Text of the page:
By Atty Philip N. Wesseh (PNW)
Because it is generally believed in the Liberian society that “there are some truths in some rumors in this country,” I have decided to join the rumor-mongering about information circulating that there are attempts by the Liberian Senate to “expel” Margibi County Senator, Oscar Cooper for recent comments that brought his colleagues to “public ridicule and disrepute.” In recent time Senator Cooper has been involved in a crusade, advocating a cut in the budget of the lawmakers in the face of difficulties in the country.
In a special interview with HOT FM’s Hot Morning live program with Ambrose Nmah which was lifted by this paper in its August 14 edition, under the caption:” Sen. Cooper Crusades For Cut In Lawmakers’ US$ 38m Budget,” the Senator said it will be prudent for such allocation to the legislature to be reduced by twenty percent so that whatever will be approved thereof will be used for education and other developmental purposes in the country.
According to him it was not prudent to equate their salaries and benefits to that of the United States and Great Britain adding that as leaders; they must set examples by reducing their salaries to be able to engender more assistance from the international community.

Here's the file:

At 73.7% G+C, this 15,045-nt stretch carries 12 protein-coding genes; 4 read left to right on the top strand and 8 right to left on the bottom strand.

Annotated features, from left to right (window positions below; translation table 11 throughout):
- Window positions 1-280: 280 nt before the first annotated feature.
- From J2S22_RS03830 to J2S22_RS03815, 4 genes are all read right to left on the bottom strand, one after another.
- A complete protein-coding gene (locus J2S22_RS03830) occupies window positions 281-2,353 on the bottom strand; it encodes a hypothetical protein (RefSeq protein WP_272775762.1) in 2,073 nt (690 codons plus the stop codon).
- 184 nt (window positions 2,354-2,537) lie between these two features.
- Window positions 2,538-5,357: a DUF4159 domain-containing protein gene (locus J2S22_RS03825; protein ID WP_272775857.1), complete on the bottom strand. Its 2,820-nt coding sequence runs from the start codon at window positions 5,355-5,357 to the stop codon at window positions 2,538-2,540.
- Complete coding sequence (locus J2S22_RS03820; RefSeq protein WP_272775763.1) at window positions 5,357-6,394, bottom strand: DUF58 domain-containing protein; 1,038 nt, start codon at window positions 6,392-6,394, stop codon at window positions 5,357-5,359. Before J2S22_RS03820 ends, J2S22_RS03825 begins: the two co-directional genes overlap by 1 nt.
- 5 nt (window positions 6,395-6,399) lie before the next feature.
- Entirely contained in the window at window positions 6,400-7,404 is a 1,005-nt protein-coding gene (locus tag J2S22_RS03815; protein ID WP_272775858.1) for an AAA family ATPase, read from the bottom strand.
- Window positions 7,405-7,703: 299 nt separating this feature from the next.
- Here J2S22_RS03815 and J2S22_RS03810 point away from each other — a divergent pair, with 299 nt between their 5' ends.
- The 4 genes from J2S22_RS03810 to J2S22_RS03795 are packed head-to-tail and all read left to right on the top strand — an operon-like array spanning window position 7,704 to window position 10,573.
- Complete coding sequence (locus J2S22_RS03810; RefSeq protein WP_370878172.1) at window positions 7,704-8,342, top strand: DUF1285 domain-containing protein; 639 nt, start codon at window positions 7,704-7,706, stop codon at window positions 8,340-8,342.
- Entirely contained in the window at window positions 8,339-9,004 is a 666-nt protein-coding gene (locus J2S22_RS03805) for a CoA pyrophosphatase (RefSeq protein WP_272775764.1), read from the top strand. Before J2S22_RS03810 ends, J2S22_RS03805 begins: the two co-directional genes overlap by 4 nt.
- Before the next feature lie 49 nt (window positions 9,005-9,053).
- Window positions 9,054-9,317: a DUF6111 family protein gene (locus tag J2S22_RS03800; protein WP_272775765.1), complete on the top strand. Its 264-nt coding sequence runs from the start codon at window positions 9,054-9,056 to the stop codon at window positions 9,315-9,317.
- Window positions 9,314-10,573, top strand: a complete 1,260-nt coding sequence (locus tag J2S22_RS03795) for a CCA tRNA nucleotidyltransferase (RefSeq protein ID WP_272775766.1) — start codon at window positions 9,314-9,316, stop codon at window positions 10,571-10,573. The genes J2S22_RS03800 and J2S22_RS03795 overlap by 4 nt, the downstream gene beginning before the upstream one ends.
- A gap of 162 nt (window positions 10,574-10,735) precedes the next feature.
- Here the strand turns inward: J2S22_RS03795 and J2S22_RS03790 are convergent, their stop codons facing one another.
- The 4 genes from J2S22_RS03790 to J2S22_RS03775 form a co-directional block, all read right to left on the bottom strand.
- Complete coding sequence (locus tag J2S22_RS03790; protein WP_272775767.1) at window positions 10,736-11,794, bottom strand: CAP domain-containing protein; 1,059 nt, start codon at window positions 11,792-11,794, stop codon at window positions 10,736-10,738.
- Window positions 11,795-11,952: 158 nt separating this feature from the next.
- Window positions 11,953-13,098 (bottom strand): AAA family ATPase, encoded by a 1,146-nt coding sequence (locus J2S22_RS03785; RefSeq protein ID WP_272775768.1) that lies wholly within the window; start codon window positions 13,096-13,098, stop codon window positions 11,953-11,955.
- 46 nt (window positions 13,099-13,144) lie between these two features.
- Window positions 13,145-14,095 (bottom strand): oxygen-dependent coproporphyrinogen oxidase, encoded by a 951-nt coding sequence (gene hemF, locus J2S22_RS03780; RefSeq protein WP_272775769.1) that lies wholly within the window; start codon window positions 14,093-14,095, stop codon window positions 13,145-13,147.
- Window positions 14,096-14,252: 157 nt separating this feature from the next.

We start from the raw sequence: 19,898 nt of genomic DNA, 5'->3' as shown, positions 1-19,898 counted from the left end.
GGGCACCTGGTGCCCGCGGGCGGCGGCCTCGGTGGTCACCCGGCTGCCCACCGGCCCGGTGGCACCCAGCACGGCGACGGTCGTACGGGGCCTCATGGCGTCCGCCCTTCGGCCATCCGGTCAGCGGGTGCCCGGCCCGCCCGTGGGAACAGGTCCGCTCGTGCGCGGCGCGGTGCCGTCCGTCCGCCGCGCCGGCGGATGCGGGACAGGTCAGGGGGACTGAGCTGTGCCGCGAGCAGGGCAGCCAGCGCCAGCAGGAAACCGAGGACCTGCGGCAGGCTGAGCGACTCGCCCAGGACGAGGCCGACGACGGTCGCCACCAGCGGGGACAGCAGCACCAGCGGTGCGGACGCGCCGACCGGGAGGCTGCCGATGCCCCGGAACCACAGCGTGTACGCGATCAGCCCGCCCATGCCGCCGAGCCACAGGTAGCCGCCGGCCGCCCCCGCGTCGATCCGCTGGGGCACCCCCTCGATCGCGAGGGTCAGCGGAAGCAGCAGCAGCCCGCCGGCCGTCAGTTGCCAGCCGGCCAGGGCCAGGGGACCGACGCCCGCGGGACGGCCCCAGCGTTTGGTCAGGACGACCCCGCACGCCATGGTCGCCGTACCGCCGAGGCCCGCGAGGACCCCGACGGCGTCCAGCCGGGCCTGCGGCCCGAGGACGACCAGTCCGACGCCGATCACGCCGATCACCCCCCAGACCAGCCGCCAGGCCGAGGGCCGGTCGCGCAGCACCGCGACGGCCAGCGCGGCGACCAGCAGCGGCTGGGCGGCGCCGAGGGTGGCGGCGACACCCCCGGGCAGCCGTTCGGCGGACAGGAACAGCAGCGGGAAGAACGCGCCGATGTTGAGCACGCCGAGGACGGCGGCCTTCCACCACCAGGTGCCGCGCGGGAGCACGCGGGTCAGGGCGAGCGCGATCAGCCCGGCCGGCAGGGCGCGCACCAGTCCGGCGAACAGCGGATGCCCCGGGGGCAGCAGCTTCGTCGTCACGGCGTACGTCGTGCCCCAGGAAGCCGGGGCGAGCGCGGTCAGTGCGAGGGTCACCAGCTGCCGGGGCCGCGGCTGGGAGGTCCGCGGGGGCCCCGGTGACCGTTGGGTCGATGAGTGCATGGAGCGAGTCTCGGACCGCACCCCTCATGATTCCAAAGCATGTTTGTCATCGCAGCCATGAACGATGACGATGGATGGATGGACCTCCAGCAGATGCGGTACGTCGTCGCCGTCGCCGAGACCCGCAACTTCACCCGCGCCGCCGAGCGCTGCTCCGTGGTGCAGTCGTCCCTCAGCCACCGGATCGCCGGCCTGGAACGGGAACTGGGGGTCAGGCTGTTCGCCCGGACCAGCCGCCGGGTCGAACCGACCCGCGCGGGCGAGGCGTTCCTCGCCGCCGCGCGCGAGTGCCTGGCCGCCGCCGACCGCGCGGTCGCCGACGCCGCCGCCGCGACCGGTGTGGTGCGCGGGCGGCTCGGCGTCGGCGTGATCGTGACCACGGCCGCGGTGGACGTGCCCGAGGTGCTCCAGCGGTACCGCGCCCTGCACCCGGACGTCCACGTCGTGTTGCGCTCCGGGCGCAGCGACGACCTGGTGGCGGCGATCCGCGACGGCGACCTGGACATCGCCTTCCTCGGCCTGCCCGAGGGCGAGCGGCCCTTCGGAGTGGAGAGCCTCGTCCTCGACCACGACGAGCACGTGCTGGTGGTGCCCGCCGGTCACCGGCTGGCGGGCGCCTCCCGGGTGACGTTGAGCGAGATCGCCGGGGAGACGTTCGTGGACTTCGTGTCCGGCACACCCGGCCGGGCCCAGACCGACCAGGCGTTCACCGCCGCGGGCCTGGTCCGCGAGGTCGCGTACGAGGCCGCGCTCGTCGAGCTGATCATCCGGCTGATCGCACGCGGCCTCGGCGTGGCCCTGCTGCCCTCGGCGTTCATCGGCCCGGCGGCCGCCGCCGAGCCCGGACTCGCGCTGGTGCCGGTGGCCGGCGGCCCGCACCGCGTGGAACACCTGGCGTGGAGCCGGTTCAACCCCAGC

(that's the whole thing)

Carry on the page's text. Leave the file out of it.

When asked whether he may have more finance than other Senators, he said that it’s irrelevant because going to the legislature was not for money making but to serve the Liberian people. He said it is unfair for one hundred and three people (lawmakers) to take a large piece of the pie without considering the plight of the people who elected them.
Mr. Cooper who in recent time has been crusading for the reduction, said members of the National Legislature should start making sacrifices in order to make the international community to take that noble body seriously. He added that as lawmakers, they are to make laws that will have impact on the lives of the people who gave them what he termed as privilege to be representatives and senators rather than seeking their own interest.